Book Review: Six Tudor Queens – Anne Boleyn

Six Tudor Queens: Anne Boleyn – A King’s Obsession, by Alison Weir, is the second in a series of specially commissioned books each of which tells the story of one of Henry VIII’s wives from their point of view (I reviewed Katherine of Aragon, here). Like the first, this instalment is a highly detailed, fictionalised story based on known and researched facts, with literary licence taken to aid storytelling. As the author explains at the end, “The scenes in this novel are imagined, but they are not improbable.”

The story of Anne Boleyn has been told many times and from many directions both in books and on film. Each offers a slightly different take on a woman for whom relatively little personal historical detail remains. There are portraits, poetry, letters from the king, and occasional mentions in writing by her contemporaries. These have been woven into the various accounts with which those who have an interest will be familiar. All of this is to say that I was already aware of much of the story being told over these five hundred pages. I needed some fresh angle to hold my attention.

The story opens at Anne’s childhood home of Hever Castle in Kent when she is twelve years old and learns that she is to be sent away to serve at the court of Margaret of Austria, Regent of the Netherlands. Anne is delighted by this news, especially as she is gaining preferment over her older sister, Mary. Her only regret is that she will be separated from her beloved brother, George.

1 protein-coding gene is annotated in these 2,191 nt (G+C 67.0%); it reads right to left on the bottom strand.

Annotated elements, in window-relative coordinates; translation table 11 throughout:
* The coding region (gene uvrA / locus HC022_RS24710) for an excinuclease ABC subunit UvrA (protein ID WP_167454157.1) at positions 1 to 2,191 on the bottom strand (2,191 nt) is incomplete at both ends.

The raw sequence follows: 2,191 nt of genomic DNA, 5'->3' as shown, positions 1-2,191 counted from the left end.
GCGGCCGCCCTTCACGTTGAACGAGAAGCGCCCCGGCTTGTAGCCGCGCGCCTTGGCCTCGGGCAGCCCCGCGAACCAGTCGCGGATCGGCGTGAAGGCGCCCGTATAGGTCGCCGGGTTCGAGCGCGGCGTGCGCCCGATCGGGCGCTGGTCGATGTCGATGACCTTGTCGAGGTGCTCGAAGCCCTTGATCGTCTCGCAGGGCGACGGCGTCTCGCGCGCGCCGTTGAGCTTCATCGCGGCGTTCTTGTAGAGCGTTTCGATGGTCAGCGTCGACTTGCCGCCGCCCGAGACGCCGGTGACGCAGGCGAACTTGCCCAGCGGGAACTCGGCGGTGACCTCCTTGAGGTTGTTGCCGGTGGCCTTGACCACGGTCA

Anne spends the next nine years serving in royal courts around northern Europe where she perfects her French language, manners and dress, and learns to play the game of courtly love. She is influenced by the scholars who visit with her mistresses, many of whom espoused enlightened views for the time on the role of women and the church. These views did not preclude the court gentlemen from attempting to have their way where the ladies were concerned. This is presented in what felt a very modern voice.

When war between France and England is threatened Anne returns home where she is found a place at the court of Queen Katherine. Here she falls in love but is thwarted. She is also noticed by Henry who starts his pursuit of her affections.

It took around seven years for Henry to find a way to marry Anne. This period is covered in around two hundred pages during which I struggled to maintain engagement. Naturally Anne changes over this difficult period in her life. She has chosen to eschew the love of others for the potential power of a match with a king.

There are other events to consider, especially those affecting her family. Anne’s regard for George is tested and her increasingly arrogant behaviour gains her enemies. She appears to do little of note while waiting other than call down vengeance on those who will not actively support her cause.

Once Anne is pregnant the story picks up pace although her inability to bear a living son is well known. As Henry seeks his entertainments elsewhere Anne becomes a solitary figure, widely disliked and with her hard fought for power on the wane. Anne’s enemies may now treat her as she did others.

Facing death, Anne takes on a piety that had not previously been obvious. I suspect this is not unusual. I balked at the portrayal of Anne’s decapitation. The Author’s Note at the end, especially on this, was interesting to read.

The author, a respected historian, offers new angles to consider in a number of areas which I will not spoil by detailing. She is an accomplished writer and the story flows. What it lacked, as far as I was concerned, was enough new material to maintain my interest. Given the book’s length, in places I needed more.

For fans of historical fiction this is a carefully researched and nicely written addition to the story of Anne Boleyn. I put my sometimes less than positive response above down to the number of other accounts of this queen that I have both watched and read. I do still look forward to the remaining instalments in this series. I know less about their protagonists.

My copy of this book was provided gratis by the publisher, Headline.


Book Review: Six Tudor Queens – Katherine of Aragon